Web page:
Kansas City Chiefs

Conference AFC
Division West
Founded 1960
Home Field Arrowhead Stadium
City Kansas City, Missouri
Colors Red, white and gold
Head Coach Dick Vermeil
All-Time Record (W-L-T)
(At Start of 2005 Season)
364-320-12

The Kansas City Chiefs are a National Football League team based in Kansas City, Missouri.

Franchise Founded: 1959
First Season: 1960 (charter American Football League member; joined NFL in 1970 league merger)
Formerly known as: Dallas Texans, 1960-62, then moved to Kansas City (1963-).
Home field: Arrowhead Stadium
Previous home fields:
Cotton Bowl, Dallas, TX (1960-1962)
Municipal Stadium, Kansas City, MO (1963-1971)
Uniform colors: Red, White, and Gold
Helmet design: Red helmet with white arrowhead bearing initials K.C.
League championships won: AFL 1962, 1966, 1969
AFC West Championships: 1971, 1993, 1995, 1997, 2003
AFC Championships: None
Super Bowl appearances: I (lost), IV (won)
Current President: Carl Peterson (he is also the General Manager and CEO) [2003]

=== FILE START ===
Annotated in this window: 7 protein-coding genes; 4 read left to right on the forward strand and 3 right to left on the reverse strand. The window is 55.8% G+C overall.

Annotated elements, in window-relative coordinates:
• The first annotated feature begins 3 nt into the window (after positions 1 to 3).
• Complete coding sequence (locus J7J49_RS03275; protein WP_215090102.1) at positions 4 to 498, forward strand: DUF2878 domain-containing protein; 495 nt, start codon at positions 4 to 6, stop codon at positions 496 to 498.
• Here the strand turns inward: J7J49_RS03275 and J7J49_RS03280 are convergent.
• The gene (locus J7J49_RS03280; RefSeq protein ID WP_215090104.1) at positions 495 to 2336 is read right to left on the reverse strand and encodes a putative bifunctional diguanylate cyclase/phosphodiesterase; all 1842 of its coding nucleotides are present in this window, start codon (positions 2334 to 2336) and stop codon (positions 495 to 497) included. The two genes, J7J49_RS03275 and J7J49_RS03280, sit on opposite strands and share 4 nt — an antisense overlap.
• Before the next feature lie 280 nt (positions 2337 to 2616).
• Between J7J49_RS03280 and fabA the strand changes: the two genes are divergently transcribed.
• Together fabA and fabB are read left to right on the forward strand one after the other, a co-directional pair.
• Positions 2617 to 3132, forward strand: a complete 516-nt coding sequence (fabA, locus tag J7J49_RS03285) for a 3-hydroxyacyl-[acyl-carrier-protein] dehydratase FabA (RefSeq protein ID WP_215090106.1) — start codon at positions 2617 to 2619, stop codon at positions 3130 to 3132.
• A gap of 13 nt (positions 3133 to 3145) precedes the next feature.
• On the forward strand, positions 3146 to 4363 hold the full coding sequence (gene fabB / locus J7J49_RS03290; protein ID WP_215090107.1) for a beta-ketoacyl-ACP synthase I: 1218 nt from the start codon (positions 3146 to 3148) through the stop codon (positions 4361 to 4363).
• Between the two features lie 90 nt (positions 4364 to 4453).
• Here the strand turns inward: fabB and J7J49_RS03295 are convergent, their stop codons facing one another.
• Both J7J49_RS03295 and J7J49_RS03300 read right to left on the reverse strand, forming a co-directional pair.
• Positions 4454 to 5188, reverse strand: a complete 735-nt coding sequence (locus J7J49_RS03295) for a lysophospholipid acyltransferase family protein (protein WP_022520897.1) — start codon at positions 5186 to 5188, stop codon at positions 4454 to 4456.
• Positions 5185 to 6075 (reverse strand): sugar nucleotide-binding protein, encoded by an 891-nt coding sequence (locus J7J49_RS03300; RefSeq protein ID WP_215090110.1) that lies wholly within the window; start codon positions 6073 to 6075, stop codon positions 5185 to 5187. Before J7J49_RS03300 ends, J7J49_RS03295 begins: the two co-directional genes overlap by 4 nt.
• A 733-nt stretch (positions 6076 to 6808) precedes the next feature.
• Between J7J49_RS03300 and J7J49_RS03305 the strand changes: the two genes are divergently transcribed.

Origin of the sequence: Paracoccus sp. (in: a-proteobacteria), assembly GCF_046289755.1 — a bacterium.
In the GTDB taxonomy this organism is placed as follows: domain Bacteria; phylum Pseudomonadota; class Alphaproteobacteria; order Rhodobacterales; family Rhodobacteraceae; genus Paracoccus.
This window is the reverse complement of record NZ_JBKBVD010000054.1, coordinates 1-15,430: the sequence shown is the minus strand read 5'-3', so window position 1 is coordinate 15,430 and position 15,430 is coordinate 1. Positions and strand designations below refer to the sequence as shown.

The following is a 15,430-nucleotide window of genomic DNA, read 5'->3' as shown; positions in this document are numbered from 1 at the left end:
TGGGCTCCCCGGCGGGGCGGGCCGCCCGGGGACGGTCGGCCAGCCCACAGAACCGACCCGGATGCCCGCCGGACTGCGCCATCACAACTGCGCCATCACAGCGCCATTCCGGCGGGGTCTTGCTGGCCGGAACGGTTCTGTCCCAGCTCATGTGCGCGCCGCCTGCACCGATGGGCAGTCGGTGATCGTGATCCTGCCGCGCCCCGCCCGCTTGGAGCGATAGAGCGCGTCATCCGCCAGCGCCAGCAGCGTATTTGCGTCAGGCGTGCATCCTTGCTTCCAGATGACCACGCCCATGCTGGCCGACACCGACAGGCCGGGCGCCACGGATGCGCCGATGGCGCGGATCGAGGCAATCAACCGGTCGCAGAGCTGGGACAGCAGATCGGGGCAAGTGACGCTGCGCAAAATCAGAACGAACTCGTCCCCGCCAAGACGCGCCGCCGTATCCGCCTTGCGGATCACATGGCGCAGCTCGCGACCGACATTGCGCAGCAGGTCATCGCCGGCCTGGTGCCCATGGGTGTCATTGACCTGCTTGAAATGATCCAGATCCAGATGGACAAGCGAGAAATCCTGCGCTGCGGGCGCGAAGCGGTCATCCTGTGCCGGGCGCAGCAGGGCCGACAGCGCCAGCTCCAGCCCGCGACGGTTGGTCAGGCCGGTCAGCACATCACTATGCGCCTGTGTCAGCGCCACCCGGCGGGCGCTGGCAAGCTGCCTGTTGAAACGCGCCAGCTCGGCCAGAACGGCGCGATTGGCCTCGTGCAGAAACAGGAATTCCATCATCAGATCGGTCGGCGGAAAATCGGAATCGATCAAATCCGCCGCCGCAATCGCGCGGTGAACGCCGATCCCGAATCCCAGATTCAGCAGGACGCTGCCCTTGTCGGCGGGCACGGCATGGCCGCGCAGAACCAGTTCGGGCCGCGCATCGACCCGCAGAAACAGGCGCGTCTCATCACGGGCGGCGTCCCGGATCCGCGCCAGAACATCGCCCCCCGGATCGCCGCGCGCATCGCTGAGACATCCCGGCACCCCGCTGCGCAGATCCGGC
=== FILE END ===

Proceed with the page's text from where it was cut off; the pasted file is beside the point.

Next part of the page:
Current Head coach: Dick Vermeil [2003]

Franchise history

AFL logo Dallas Texans logo (1960-1962)

The team is owned by Lamar Hunt, who founded the team along with their original league, the American Football League, in 1960. The Dallas Texans, as they were known then, defeated the Houston Oilers in a dramatic 1962 AFL championship which went into double overtime. The Dallas Texans moved to Kansas City in 1963. The name, "Chiefs" was selected by a fan contest, and is derived from the then-Mayor of Kansas City, H. Roe Bartle. Bartle was the founder of the Native American-based honor society known as The Tribe of Mic-O-Say within the Boy Scouts of America organization, which earned him the nickname, "The Chief," and was instumental in persuading Lamar Hunt to move his team to Mid-America. It is said that Hunt actually considered keeping the team name as it was, and playing as the "Kansas City Texans."[1 (http://www.kcchiefs.com/history/60s/)]